Friday, January 23, 2009

Poetry Friday - Praise Song for the Day

I am sure I won't be the only one to post Elizabeth Alexander's inauguration poem for today's Poetry Friday. I heard lots of complaints about it, but I think it's beautiful. Here's my favorite stanza:

Praise song for struggle, praise song for the day.
Praise song for every hand-lettered sign,
the figuring-it-out at kitchen tables.

And here's the rest of the poem.

Here's an article from a Minneapolis-St. Paul paper where local poets reflect on the effect of poetry at an event like the inauguration.

And I'm wondering, why have only Democratic presidents, so far, had poetry at their inaugurations? (Kennedy, Clinton twice, and now Obama.)

Here's today's Poetry Friday roundup.


jama said...

I don't know why so many are complaining. I agree with you -- I loved the poem. And I've also wondered why only Democrats like poems at inaugurations!

Anonymous said...

I didn't know that the word poem is from the Greek for "a thing made" . I guess i need to go back to school!

I think it would be neat if there were a poem commissioned to respond to every report from the National Academy of Science. [mentioned in the Minn newspaper story] I've read a few of them, and a poem would cut to the heart of the matter...

And with that Robert Frost / JFK story: I heard a snippet about that on the TV station we were watching, only they said he had to recite one from memory because his written copy blew away - the newspaper story says he was blinded by the sun.

But anyway, to the original poem: I need to go read the text. I enjoyed listening to it, although with the squirmy kindergardeners around me it was hard to concentrate. I did feel like it got a bit long. One phrase that stuck with me was something about "spiny words and soft words" - we talked about what spiny words might be over dinner that night.

Are you using the poem in your classes at all?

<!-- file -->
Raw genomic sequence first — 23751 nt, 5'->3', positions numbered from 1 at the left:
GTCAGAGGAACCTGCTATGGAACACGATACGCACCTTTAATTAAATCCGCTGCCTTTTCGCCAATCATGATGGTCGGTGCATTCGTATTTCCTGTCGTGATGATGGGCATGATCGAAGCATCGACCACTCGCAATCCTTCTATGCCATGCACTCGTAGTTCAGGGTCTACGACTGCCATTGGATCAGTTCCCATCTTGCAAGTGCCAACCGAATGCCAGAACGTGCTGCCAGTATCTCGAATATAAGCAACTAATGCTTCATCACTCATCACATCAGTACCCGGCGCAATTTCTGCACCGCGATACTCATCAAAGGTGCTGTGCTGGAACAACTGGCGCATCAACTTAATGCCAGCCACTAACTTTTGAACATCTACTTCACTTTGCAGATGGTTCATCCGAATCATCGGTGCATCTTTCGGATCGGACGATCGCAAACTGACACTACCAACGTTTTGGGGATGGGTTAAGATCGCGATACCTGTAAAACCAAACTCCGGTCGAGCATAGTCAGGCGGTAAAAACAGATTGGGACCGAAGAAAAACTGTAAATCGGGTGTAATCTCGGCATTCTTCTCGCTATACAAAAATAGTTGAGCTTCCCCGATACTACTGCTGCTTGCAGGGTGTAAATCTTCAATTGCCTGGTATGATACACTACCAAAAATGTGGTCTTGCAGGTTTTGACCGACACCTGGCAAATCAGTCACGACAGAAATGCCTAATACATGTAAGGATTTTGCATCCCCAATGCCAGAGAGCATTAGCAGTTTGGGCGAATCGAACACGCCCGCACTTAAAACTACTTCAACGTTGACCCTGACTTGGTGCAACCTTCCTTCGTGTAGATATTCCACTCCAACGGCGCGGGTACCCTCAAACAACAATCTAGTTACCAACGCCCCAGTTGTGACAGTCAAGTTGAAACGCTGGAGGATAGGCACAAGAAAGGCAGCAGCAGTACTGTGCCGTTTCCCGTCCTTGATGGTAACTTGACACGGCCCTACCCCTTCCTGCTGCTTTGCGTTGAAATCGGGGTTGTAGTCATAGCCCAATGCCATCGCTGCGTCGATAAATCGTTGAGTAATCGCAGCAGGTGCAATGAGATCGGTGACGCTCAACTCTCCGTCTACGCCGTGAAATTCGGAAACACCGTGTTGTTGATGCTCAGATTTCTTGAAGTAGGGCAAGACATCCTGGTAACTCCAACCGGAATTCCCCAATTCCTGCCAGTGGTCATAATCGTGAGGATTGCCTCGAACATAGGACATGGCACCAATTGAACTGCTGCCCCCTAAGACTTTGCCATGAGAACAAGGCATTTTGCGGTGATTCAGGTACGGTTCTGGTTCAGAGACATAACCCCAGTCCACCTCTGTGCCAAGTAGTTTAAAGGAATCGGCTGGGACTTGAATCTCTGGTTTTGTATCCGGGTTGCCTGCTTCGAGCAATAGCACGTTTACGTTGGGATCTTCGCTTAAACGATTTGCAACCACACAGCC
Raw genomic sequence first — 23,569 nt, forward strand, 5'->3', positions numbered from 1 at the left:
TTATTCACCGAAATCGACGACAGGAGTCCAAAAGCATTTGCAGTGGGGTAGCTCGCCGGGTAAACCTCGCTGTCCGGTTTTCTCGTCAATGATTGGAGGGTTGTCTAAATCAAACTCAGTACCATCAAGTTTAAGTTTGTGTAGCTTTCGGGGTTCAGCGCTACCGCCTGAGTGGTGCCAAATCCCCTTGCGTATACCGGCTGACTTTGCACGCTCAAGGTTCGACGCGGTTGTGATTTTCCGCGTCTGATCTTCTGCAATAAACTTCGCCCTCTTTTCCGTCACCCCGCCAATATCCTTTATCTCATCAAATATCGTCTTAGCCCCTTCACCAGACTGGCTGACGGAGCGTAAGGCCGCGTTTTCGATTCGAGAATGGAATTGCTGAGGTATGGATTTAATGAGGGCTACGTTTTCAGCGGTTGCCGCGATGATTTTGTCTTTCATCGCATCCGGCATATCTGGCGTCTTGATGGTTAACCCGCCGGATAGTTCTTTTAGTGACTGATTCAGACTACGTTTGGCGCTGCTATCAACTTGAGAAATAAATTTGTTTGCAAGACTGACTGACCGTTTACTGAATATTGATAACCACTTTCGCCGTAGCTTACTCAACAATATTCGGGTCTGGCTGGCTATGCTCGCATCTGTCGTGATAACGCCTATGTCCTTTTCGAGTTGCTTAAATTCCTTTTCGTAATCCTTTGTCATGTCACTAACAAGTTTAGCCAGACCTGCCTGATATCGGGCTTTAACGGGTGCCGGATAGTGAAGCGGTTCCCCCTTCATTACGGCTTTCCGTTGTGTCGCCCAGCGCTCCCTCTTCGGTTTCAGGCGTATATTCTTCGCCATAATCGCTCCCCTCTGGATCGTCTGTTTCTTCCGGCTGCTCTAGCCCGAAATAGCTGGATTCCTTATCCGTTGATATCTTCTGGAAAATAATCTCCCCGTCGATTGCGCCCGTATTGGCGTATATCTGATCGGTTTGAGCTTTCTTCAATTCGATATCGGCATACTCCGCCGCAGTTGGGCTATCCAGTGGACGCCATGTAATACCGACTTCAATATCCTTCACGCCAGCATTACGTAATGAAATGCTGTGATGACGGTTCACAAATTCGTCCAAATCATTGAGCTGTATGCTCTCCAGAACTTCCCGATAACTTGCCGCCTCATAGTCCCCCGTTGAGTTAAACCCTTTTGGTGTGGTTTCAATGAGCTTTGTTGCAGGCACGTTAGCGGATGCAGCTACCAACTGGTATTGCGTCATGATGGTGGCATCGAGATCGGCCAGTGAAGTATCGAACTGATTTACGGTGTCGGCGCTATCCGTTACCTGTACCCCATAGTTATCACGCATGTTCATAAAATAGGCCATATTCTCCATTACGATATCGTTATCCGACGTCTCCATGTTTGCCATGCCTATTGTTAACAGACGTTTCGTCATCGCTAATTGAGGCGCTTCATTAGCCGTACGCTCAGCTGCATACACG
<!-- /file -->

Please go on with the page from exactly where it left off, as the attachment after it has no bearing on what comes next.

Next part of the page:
tanita✿davis said...

Thanks for the link. I posted elsewhere that since people generally only pay attention for limited (20 minutes) amounts of time, I drifted in and out of the whole inaugural process. I didn't get as much of her poem as I should, and I'm glad to read it. She shone...

Angela said...

I also loved the poem. I love that it is a tribute to words.

My favorite is:

Say it plain, that many have died for this day. Sing the names of the dead who brought us here, who laid the train tracks, raised the bridges, picked the cotton and the lettuce, built brick by brick the glittering edifices they would then keep clean and work inside of.

And also:

In today's sharp sparkle, this winter air, anything can be made, any sentence begun.

Jessica Stock said...

I loved it too!

Ruth said...

Tricia, I love it that this inspired dinner discussion! I bet Elizabeth Alexander would love that too!

Yes, I'm planning on reading it with my 8th graders next week. We'll see how it goes.

laurasalas said...

I thought the poem was lovely, but the impersonal reading of it made it sound like prose. I like it much more on the page than I did from her performance. Thanks for sharing!

Ruth said...

I still haven't heard the performance. I heard she didn't read it well. Perhaps she was nervous - and who could blame her? - but I also heard that lots of people got up to leave just as she stood up to read, and perhaps that threw her as well.